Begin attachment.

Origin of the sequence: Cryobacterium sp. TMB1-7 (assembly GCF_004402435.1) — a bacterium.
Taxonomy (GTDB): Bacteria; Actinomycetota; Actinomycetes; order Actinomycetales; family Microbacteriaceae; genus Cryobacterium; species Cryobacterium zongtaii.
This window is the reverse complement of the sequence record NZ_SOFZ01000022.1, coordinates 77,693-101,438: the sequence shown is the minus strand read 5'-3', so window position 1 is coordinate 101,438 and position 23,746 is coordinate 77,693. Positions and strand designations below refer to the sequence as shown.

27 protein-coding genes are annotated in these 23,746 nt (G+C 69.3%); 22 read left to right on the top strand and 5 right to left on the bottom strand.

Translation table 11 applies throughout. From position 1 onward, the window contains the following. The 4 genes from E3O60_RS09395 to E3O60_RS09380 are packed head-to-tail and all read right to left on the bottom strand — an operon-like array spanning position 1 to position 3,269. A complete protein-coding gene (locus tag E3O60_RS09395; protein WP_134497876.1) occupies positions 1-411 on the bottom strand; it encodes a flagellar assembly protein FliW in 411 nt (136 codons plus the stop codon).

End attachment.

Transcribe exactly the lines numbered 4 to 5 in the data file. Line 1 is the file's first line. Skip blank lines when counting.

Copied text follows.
27 protein-coding genes are annotated in these 23,746 nt (G+C 69.3%); 22 read left to right on the top strand and 5 right to left on the bottom strand.

Translation table 11 applies throughout. From position 1 onward, the window contains the following. The 4 genes from E3O60_RS09395 to E3O60_RS09380 are packed head-to-tail and all read right to left on the bottom strand — an operon-like array spanning position 1 to position 3,269. A complete protein-coding gene (locus tag E3O60_RS09395; protein WP_134497876.1) occupies positions 1-411 on the bottom strand; it encodes a flagellar assembly protein FliW in 411 nt (136 codons plus the stop codon).